Sometimes a bug hits a person. I’m not talking about the flu, but something equally as nauseating: me on a stage. That was where I found myself in the fall of 2011. It was just a mild case of the acting bug so I signed up for a drama class at Raleigh Little Theatre.
I spent Sunday evenings in that class with 13 other students, including my sister. Some were in college. There was one mother-daughter pair. And there was a witty gal named Kristin. I knew she was from Oklahoma. I knew she was an attorney, and a mother.
And somewhere between stage direction and tongue twister lessons, I learned she could laugh at herself, genuinely compliment others and self-deprecate with the best. It wasn’t until the end-of-class program, though, that I realized she was married to Roy Cooper, North Carolina’s [then] attorney general. She never mentioned it, but anyone who had ever picked up a newspaper would have recognized him in the audience.
After the show, we all said our goodbyes. I ran into Kristin a couple of times over the years – always at a show. Kristin often volunteered at the theater assisting backstage and with costumes. But last year, worlds intersected again when I volunteered to help put on the N.C. Governor’s Inaugural Ball with the Junior League of Raleigh, which has hosted it since 1933. Kristin, now North Carolina’s first lady, would be the star of that “show.” Every time I went to an Inaugural Ball meeting, I thought about the personable lady I’d met five years earlier.
Right before Christmas, Kristin invited me to her ball gown fitting and I felt like a kid getting to open presents early. Fashion and the first lady? I was in. I laughed when the designer asked her what bracelet she’d be wearing and she replied, “Not my Fitbit?”
There it was that off-the-cuff wit from a lady who might just surprise you. Here are a few other things you probably don’t know about North Carolina’s First Lady.
She’s no stranger to playbills.
Over the years, Cooper found her place on stage in North Carolina’s community theaters. She and all three of her daughters—Hilary, Natalie and Claire—starred together in a performance of “Camelot” in Rocky Mount. In Raleigh, she and Claire took the stage as Mrs. Frank and Anne Frank in “The Diary of Anne Frank” play. And the Cooper ladies worked together on “The Best Christmas Pageant Ever” in the roles of mother and children.
She’s part of a knitting circle.
You may find Cooper at a craft store picking up yarn and needles. Knitting is a top hobby. She could make a scarf, sure. But her knitting prowess goes beyond to projects such as sweaters (with pockets) and hats. “Knitting makes me feel close to my great-grandmother, who was a master knitter, crocheter, and quilter,” Cooper says. “I like to knit projects that are a little too hard for me. I enjoy the challenge.”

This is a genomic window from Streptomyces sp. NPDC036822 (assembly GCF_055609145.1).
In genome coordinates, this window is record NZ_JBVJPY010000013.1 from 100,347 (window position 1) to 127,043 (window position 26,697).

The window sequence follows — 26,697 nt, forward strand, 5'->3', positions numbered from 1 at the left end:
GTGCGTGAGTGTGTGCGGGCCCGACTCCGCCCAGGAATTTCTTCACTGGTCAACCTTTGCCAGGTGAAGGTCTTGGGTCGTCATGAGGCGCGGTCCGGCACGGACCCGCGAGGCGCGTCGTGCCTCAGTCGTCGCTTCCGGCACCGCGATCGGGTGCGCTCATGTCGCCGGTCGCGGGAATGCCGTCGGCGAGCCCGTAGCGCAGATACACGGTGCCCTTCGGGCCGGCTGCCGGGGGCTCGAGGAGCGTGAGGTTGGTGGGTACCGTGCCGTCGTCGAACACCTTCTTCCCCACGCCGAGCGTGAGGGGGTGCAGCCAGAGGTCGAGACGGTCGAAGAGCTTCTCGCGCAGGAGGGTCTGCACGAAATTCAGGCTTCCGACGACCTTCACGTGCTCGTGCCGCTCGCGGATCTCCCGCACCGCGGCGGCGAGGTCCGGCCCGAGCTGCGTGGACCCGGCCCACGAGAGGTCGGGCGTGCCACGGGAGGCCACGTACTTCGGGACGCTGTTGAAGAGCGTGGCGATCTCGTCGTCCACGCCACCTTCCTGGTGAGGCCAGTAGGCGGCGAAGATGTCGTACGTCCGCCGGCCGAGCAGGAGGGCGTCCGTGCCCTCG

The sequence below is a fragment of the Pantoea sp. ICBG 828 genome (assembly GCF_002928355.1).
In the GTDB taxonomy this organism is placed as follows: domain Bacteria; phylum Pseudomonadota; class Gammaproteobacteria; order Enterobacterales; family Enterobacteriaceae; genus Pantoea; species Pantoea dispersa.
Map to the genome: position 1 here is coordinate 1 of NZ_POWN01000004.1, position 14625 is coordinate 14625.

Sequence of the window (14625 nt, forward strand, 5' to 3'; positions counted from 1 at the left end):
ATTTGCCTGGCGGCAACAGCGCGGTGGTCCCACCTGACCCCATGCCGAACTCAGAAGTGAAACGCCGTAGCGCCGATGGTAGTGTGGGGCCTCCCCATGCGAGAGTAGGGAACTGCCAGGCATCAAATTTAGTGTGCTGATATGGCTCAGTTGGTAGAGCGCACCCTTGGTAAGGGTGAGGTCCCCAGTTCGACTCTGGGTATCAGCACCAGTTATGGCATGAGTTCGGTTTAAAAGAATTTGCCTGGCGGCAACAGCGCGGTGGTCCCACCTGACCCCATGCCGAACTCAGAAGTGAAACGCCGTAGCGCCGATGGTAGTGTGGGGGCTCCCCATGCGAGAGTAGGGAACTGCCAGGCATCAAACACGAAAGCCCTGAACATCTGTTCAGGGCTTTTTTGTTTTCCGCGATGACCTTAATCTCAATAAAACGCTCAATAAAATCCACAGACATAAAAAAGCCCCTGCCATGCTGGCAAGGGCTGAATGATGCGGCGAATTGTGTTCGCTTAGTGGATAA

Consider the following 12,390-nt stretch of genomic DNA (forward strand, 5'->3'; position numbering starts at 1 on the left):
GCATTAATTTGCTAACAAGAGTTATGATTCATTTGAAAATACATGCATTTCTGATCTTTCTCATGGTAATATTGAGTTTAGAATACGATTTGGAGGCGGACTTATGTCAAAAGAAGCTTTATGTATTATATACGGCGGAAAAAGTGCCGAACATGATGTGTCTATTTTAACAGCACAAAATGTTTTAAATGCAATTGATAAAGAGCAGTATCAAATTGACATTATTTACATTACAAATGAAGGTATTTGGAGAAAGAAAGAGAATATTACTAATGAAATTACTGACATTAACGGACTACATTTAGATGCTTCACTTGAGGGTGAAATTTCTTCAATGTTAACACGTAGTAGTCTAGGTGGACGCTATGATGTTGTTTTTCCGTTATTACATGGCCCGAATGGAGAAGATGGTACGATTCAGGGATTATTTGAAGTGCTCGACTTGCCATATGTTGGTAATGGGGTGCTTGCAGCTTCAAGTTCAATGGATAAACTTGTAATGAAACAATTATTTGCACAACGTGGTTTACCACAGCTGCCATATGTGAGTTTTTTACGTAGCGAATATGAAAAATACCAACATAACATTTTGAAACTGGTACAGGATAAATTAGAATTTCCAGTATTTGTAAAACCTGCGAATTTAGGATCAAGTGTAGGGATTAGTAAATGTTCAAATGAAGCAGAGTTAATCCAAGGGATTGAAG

Friend Greg Moore, who calls himself a knitting novice, enjoys the challenge with her. Moore is part of a knitting circle that Cooper leads. During the last two months he’s made three scarves and learned how to make the purl stitch. “I am not a good student, but she’s a good teacher,” he laughs. “She’s so patient and one of the dearest friends.”
She has a soft spot for paws.
Cooper has a big heart for cats and dogs. Her cats Adelaide and Alexei and dog, Chloe, are rescues who have found their way to the mansion on Blount Street. They’re part of a new Facebook page, First Pets of North Carolina, where you’ll also find photos of her daughter Hilary’s dog, Ben.
She’ll scoop in and help.
For over 12 years, Cooper, an attorney who graduated from Campbell Law School, used her legal training to represent foster children in court as a volunteer guardian ad litem. She also served two terms on the North Carolina Arts Council, working to support arts organizations across the state. She served on the board at North Raleigh Arts and Creative Theatre, and is in her second term on the board at Raleigh Little Theatre.
“Kristin is so dedicated and genuine. The thing about her is that she just wants to help,” says Charles Phaneuf, Raleigh Little Theatre’s Executive Director. “She’s great in the board room with strategy and big picture thinking. She’s helped with ticket taking and backstage [tasks] … and she’s even scooped ice cream at a donor event.”